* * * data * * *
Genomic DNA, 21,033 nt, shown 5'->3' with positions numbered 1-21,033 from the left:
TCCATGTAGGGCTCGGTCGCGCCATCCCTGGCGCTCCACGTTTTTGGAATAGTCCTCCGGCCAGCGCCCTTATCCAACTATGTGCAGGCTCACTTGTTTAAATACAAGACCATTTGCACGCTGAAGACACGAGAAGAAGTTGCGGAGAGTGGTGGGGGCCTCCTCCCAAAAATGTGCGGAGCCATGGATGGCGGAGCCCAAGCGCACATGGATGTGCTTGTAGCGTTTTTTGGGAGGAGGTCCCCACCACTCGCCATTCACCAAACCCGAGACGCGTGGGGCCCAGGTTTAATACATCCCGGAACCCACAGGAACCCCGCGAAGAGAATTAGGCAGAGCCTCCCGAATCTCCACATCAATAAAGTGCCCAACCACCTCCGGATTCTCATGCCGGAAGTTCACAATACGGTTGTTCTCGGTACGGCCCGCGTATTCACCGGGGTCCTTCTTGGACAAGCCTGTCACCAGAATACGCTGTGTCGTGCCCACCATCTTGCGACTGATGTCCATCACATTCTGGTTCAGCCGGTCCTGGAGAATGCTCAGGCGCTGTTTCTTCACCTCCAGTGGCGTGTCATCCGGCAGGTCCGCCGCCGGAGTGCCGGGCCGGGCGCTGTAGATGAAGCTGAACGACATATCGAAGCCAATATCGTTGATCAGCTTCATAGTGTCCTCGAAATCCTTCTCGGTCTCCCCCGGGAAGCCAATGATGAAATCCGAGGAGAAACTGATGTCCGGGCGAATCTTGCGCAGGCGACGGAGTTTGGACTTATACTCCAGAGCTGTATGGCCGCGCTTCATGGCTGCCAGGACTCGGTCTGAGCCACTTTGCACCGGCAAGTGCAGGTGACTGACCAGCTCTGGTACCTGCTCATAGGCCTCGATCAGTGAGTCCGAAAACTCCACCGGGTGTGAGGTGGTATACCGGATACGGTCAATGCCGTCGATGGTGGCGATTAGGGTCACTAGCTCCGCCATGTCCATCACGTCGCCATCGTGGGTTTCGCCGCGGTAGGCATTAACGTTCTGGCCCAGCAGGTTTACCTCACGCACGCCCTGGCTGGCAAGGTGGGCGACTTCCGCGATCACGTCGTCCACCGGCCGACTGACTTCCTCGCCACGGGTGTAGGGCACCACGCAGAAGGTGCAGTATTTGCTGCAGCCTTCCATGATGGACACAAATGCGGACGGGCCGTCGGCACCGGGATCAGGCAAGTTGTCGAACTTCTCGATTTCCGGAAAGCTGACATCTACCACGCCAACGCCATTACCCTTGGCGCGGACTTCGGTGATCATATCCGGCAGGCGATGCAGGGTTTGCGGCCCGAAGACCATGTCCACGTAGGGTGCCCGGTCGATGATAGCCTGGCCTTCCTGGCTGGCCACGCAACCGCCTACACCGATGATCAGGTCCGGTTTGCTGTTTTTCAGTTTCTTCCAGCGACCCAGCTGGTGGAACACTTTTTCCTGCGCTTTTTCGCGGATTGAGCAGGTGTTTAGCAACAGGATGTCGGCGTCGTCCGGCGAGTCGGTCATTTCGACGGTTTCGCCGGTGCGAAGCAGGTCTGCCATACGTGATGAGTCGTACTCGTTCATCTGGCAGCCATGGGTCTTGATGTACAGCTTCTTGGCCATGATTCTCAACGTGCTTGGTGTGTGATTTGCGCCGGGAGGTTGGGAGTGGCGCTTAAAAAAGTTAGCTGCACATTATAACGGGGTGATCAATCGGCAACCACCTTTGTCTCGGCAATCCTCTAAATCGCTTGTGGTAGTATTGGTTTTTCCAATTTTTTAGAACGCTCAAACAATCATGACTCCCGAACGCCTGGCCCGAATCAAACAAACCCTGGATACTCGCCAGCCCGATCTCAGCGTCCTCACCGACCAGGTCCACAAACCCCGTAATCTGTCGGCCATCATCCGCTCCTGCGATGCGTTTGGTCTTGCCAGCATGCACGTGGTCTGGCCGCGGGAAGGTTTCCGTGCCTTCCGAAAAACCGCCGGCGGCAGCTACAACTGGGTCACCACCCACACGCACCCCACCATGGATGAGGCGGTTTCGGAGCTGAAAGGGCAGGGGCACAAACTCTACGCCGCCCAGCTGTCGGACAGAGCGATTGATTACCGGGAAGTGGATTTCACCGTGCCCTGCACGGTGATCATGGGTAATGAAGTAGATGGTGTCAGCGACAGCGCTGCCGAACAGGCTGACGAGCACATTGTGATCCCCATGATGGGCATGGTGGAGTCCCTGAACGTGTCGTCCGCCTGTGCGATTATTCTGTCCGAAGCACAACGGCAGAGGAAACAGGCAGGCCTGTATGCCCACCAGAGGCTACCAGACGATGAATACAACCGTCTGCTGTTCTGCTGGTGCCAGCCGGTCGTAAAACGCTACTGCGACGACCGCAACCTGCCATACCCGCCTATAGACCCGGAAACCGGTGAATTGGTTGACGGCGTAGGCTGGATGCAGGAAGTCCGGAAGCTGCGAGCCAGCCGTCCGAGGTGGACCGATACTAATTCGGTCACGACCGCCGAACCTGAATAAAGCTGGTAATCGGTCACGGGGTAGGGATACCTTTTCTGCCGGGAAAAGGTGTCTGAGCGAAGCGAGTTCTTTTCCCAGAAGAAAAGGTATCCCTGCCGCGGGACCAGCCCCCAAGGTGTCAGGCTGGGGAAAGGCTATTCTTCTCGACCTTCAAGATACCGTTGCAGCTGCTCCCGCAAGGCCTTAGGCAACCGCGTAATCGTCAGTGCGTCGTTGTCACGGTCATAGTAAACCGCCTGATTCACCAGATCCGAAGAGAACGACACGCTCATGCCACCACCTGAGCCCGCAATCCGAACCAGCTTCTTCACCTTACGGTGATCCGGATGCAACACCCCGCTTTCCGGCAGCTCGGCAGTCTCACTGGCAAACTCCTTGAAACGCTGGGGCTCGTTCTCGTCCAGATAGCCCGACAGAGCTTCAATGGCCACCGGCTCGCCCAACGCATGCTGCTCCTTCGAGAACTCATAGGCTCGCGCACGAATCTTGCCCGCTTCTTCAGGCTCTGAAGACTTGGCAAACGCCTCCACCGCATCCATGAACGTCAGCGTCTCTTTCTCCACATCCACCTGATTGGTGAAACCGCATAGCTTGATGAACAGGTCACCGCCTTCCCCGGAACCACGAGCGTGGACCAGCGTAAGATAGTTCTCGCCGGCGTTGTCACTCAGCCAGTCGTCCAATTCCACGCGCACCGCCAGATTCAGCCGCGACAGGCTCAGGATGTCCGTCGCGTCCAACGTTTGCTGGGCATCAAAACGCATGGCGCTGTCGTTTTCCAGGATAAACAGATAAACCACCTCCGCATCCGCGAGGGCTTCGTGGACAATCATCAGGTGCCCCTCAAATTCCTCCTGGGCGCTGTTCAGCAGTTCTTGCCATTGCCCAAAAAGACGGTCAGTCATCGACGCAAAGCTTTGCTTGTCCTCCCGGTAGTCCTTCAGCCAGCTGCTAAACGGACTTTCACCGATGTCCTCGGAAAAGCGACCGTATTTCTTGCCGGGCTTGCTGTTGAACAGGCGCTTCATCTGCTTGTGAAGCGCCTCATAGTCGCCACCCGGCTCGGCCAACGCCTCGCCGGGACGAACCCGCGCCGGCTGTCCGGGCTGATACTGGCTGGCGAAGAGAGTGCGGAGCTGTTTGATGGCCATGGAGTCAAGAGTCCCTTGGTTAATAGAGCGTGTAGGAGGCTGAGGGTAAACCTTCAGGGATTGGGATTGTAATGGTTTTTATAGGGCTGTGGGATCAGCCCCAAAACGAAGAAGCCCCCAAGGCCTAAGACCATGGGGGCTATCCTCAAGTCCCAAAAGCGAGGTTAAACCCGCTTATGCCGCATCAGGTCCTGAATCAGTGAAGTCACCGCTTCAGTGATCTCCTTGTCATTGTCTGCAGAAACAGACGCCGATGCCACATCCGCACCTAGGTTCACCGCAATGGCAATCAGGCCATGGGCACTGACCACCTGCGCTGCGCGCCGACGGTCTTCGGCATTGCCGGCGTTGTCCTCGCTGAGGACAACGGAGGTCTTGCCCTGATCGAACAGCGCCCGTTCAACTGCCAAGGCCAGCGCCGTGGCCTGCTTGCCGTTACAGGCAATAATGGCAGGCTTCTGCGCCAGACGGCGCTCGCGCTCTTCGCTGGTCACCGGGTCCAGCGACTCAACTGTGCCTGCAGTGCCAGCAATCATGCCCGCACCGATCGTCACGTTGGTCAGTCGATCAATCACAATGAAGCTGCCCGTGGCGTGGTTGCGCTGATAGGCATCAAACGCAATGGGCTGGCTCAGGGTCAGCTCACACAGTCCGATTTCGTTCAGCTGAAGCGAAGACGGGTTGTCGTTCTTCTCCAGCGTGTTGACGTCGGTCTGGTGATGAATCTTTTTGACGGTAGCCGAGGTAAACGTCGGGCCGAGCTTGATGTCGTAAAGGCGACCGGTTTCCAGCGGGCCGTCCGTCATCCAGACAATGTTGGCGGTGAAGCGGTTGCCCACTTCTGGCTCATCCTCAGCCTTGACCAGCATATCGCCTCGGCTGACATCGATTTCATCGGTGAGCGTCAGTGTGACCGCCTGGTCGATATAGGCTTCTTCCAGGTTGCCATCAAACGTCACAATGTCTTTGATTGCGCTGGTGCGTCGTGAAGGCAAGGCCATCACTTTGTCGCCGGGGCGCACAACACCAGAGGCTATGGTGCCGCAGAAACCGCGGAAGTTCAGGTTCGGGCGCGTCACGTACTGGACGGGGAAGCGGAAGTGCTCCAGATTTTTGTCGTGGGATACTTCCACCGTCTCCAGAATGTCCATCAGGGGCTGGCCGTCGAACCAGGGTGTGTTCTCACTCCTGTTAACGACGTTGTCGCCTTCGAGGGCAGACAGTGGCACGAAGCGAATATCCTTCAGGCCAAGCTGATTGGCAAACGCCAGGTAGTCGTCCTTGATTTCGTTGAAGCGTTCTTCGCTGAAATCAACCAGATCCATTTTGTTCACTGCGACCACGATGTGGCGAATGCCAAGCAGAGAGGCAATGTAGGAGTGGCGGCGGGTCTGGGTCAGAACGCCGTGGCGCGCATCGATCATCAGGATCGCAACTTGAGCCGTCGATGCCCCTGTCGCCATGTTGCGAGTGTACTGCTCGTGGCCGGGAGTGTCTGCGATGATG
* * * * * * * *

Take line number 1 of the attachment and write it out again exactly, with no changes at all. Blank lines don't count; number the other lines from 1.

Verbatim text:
Genomic DNA, 21,033 nt, shown 5'->3' with positions numbered 1-21,033 from the left: